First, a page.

Fundación Iberdrola España and the Royal Tapestry Factory have completed work on the lighting system in the restoration workshop of this institution, which was founded at the beginning of the 18th century by King Philip V, concluding a comprehensive transformation process using the most advanced LED technology in line with the workshop’s needs and importance.
The director of the Iberdrola Spain Foundation, Ramón Castresana, and the director of the Royal Tapestry Factory, Alejandro Klecker, visited the workshop’s new lighting system, which is set to reduce electricity consumption by over 47%, saving almost 3.5 tonnes of CO2 emissions a year. Accompanying them on the tour of the workshop was Antonio Sama, custodian of the Royal Tapestry Factory.
During the visit, Ignacio Galán explained that the work undertaken in the Royal Tapestry Factory is part of the lighting programme carried out by Iberdrola through its Foundation in Spain, and is part of the company’s commitment to the economic and social development of all the territories in which it operates.
“With this modern equipment providing the same level of intensity in all areas of the work undertaken in the workshop, the restorers have been able to appreciate the details in each of colours sewn into tapestries over 500 years ago,” Castresana remarked, referring to the Flemish tapestries in Valencia’s Colegio del Patriarca collection.
Cutting edge LED technology
Ramón Castresana also highlighted the fact that the most advanced LED technologies had been used, ensuring the sustainability of the installation. This was one of Iberdrola’s priorities, a sign of the company’s unswerving commitment to the environment and the fight against climate change.
Alejandro Kleker said that “in terms of the transformation process that the Royal Tapestry Factory’s restoration workshop has undergone, the most important part is the new lighting system. Previously people worked in conditions that, frankly speaking, were awful.” He added, “we have resolved the issue of ambient lighting and the illumination of people’s working spaces with a new LED light design that ensures restorers’ eye fatigue is reduced to a minimum.”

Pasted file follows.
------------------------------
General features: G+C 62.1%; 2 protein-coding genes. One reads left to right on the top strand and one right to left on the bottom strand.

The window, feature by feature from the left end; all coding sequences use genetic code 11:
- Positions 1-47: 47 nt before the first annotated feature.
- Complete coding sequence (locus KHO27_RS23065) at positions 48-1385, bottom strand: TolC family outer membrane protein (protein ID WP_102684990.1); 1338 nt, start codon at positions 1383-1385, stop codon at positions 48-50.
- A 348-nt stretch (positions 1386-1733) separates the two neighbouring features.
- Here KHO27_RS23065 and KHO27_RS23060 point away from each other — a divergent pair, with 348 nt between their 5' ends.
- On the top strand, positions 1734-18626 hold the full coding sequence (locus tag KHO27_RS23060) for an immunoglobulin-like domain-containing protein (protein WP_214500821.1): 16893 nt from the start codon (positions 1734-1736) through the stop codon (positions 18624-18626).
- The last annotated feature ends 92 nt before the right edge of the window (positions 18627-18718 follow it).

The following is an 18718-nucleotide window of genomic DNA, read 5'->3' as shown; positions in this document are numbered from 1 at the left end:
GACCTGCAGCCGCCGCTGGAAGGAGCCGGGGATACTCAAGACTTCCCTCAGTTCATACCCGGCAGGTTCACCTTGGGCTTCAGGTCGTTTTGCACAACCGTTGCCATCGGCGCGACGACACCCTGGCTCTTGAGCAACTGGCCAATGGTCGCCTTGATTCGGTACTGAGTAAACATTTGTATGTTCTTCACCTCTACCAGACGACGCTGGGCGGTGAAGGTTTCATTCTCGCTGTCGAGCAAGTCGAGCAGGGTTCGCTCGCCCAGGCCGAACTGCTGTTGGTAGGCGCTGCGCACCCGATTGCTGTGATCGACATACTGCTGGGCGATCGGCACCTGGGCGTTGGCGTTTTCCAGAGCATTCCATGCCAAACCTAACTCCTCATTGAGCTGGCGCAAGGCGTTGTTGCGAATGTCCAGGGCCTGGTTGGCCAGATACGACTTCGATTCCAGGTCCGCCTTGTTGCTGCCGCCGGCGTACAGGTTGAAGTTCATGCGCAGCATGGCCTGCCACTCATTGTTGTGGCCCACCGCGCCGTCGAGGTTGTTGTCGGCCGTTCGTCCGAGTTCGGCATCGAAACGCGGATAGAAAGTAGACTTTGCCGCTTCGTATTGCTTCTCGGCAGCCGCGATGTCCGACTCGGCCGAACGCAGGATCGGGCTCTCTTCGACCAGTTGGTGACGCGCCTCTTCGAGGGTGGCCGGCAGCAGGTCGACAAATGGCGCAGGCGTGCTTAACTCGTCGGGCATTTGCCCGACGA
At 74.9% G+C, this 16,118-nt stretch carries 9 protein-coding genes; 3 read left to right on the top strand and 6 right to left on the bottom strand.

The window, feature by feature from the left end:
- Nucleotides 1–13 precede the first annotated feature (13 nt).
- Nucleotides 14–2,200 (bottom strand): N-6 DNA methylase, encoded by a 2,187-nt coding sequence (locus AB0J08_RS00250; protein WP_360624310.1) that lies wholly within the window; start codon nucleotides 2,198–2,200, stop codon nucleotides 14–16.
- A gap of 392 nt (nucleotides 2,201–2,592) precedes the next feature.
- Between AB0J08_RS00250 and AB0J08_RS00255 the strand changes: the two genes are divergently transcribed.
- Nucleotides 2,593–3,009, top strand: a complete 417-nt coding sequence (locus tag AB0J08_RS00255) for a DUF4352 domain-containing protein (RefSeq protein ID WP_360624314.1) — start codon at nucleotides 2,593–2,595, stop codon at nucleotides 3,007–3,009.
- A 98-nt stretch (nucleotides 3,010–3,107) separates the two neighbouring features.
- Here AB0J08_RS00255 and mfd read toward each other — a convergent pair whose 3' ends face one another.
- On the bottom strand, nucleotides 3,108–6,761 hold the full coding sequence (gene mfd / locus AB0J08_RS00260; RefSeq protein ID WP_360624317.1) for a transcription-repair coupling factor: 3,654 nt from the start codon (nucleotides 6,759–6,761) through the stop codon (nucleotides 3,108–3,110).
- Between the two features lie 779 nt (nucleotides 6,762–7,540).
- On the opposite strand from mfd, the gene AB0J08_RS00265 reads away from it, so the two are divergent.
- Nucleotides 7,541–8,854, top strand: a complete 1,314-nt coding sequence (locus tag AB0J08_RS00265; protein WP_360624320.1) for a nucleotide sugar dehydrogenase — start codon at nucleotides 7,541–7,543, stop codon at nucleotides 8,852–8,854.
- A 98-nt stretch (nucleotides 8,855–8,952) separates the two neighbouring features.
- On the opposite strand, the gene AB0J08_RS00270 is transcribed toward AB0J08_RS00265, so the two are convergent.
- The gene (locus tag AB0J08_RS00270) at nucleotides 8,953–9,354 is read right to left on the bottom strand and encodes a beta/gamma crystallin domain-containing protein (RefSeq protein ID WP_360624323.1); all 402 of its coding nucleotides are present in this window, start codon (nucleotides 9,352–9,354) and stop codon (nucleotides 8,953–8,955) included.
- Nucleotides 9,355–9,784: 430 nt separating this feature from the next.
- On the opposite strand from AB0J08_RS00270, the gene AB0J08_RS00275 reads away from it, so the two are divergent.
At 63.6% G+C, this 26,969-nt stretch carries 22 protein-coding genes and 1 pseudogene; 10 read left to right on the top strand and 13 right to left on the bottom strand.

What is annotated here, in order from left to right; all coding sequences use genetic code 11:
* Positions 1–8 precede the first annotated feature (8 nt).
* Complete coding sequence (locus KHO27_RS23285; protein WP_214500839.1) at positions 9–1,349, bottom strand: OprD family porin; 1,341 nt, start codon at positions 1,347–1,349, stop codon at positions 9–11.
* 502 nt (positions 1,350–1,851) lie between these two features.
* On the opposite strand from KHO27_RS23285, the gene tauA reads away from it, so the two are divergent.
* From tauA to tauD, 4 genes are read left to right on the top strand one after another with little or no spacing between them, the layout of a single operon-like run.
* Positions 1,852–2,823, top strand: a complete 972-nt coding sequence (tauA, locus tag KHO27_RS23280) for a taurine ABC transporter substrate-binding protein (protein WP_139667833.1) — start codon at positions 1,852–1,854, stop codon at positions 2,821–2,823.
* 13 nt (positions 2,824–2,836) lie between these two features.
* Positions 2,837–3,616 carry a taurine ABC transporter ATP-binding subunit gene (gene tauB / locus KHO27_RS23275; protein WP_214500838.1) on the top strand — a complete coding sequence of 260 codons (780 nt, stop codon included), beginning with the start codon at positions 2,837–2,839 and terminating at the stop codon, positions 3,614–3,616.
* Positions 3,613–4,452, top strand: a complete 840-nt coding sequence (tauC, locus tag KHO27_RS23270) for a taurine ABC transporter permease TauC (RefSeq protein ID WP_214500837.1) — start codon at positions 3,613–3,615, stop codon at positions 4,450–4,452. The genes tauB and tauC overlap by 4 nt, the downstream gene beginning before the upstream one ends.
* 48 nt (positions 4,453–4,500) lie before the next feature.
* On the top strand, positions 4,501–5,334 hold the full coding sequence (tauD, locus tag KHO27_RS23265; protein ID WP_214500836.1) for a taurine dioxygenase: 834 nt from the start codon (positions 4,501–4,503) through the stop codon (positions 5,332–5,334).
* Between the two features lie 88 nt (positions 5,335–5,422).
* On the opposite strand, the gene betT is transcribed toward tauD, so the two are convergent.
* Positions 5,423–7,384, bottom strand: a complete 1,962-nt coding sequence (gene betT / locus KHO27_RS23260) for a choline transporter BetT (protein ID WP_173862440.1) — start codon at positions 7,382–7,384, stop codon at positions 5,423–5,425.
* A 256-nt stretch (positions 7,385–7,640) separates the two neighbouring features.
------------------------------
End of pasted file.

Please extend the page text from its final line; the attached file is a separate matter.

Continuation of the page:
For the director of the Royal Tapestry Factory, this ground-breaking technological solution “will set a precedent in the restoration world, as there are not many factories, and even fewer in the textile sector, that have a lighting system like this one.”
Antonio Sama, the custodian of the Royal Tapestry Factory said that the new system was “ideal for conserving the textiles that we work with, and saving energy. This will all lead to increased efficiency and improved conservation conditions for the pieces we handle.”
In 2017, Iberdrola and the Royal Tapestry Factory signed an agreement to replace the lighting system in the restoration workshop, continuing a partnership that began in 2013 with the restoration of the Patriarca tapestries, a series of large drapes from the early 16th century that were donated by the Real Colegio de Corpus Christi in Valencia.
For the workshop lighting project, Iberdrola installed a total of 28 sustainable energy-efficient LED, lamps which have been suspended from the ceiling, significantly increasing lighting levels in the room.
Lighting has been further enhanced at six work benches, through the design and assembly of made-to-measure metal structures that ensure colour rendition in excess of 98%, and over 80% light uniformity. These structures also allow lighting levels to be adjusted depending on the needs of each restorer.
Previously the lighting consisted of 28 halogen and eight fluorescent lights with a total power of 11,488 W. The new system has helped reduce consumption by more than 47%.
Finally, a new lighting system has been installed in the Dyeing Room, featuring 12 LED lamps which provide the same colour temperature and rendition as in the workshop.
About the Royal Tapestry Factory
Founded in 1721, the Royal Tapestry Factory has 300 years of experience in the production and restoration of tapestries, carpets, and ornamental embroidery.
In the early 18th century, the Factory was the European benchmark for luxury fabrics, thanks to the collaboration that existed between weavers and renowned painters, such as Goya, Mengs, and Bayeu. In 1889, Madrid’s urban expansion led to production being moved to the outskirts of the city. The chosen location was a plot of land known at the time as the Atocha olive grove and market garden, which, to this day, remains the home of the Royal Tapestry Factory.
In 1996, the institution became the Royal Tapestry Factory Foundation. The Foundation is dedicated to preserving handicrafts, the conservation and restoration of Spain’s textile heritage, and the general promotion of all cultural activities that raise awareness of the art of tapestry.
Fundación Iberdrola España’s commitment to culture
Iberdrola undertakes projects at artistic monuments and unique buildings to install or improve the interior and/or exterior lighting, in order to help enhance the appreciation of historical and artistic heritage and improve the energy efficiency of these systems.